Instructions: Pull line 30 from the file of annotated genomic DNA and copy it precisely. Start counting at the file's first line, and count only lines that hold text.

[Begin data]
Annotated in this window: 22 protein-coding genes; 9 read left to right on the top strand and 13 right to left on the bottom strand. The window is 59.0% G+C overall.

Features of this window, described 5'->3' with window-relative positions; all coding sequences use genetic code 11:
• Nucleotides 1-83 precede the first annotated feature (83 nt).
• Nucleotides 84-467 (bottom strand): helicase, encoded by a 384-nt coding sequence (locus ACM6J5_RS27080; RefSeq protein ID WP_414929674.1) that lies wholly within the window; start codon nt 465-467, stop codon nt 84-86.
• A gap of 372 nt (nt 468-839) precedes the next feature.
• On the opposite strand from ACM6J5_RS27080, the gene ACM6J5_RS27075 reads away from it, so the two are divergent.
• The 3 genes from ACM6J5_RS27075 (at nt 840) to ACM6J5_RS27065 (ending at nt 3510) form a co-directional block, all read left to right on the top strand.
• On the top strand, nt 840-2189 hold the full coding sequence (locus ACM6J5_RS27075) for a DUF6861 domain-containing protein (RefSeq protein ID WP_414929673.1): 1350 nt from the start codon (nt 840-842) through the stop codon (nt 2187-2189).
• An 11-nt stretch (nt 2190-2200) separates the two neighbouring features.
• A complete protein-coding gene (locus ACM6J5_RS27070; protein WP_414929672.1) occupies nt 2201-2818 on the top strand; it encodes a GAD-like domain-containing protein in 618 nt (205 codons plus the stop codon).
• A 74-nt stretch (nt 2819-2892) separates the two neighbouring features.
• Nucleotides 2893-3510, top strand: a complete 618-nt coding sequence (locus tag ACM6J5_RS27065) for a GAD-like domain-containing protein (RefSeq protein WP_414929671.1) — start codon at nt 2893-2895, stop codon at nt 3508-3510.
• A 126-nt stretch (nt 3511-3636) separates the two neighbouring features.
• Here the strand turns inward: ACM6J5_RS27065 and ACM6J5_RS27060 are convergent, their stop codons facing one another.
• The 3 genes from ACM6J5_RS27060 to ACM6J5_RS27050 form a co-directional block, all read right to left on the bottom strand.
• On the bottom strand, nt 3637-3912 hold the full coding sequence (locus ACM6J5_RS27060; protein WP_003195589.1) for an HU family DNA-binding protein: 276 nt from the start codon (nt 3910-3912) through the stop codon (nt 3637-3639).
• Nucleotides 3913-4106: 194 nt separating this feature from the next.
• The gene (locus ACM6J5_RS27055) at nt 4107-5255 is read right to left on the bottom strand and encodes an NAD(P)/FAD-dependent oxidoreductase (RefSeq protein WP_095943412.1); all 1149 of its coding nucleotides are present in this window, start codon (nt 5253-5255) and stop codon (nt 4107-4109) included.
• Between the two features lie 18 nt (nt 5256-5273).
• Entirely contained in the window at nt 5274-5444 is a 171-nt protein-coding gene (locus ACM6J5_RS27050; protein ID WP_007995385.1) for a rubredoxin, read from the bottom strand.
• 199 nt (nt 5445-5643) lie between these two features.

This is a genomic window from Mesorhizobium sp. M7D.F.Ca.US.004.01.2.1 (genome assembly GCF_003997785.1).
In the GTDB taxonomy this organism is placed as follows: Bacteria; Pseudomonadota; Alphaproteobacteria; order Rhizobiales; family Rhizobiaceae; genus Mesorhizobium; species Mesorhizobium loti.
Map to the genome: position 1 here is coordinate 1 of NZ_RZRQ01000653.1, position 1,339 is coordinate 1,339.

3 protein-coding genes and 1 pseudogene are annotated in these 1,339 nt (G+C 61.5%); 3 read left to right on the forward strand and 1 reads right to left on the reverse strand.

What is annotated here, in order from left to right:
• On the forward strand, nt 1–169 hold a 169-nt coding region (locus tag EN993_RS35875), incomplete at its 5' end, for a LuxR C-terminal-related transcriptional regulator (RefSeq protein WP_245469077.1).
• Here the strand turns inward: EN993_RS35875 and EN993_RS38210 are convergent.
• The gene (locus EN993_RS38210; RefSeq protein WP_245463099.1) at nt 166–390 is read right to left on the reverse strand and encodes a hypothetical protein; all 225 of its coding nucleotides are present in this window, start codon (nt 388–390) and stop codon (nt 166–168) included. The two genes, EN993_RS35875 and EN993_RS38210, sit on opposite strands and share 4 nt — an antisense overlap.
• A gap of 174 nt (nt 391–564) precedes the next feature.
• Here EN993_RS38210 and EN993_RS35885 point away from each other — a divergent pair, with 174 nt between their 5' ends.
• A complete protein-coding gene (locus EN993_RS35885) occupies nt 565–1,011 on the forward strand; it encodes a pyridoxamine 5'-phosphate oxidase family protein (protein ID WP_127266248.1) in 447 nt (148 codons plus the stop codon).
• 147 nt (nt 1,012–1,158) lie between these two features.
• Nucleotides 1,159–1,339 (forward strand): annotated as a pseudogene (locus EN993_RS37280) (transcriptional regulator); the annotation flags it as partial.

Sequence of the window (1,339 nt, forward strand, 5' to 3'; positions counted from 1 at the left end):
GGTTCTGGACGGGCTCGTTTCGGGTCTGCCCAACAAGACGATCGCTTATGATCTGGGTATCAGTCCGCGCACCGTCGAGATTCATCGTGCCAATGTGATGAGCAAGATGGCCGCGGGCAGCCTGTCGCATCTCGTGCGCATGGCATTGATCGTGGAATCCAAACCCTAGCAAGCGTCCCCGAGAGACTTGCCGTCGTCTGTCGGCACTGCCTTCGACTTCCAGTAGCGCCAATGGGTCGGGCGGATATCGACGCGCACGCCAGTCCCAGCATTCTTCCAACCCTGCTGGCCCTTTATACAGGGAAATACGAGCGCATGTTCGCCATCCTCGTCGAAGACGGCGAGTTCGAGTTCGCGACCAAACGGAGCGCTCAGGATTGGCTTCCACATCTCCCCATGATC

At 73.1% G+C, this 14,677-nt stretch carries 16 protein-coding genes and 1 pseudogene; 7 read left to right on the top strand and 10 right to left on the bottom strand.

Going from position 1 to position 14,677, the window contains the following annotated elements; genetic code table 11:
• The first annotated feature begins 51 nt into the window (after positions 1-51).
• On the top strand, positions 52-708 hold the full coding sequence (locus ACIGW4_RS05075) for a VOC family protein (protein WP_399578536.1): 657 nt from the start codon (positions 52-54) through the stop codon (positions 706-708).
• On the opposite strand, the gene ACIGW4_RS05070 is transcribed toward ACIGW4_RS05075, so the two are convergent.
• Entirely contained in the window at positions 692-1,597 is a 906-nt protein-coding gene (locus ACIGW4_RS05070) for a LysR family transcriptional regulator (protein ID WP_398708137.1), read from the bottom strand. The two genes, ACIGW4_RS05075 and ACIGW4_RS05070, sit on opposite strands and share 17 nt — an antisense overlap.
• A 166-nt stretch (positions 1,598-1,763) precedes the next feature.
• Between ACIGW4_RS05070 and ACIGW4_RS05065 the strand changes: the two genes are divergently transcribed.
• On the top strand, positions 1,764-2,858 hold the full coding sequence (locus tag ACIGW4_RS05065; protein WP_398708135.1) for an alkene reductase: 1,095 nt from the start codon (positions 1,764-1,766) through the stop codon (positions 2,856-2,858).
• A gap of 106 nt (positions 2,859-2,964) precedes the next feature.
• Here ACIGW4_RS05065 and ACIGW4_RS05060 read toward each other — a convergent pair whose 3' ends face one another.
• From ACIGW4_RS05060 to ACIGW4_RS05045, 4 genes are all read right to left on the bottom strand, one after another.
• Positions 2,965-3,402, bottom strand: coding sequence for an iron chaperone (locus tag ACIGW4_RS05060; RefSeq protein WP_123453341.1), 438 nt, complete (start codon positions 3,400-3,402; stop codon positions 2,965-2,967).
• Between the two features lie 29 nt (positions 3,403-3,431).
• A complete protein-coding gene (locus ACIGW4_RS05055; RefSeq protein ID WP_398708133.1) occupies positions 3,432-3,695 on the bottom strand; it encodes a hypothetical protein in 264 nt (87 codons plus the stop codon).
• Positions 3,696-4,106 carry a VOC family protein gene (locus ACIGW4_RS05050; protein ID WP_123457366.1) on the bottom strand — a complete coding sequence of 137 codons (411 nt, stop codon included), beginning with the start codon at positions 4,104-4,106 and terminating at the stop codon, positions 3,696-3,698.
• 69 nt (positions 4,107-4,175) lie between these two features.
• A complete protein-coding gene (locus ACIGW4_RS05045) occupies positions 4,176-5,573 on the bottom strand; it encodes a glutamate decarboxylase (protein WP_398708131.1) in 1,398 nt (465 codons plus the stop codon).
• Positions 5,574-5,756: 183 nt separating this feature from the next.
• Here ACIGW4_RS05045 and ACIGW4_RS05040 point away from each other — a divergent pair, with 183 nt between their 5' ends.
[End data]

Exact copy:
• A gap of 174 nt (nt 391–564) precedes the next feature.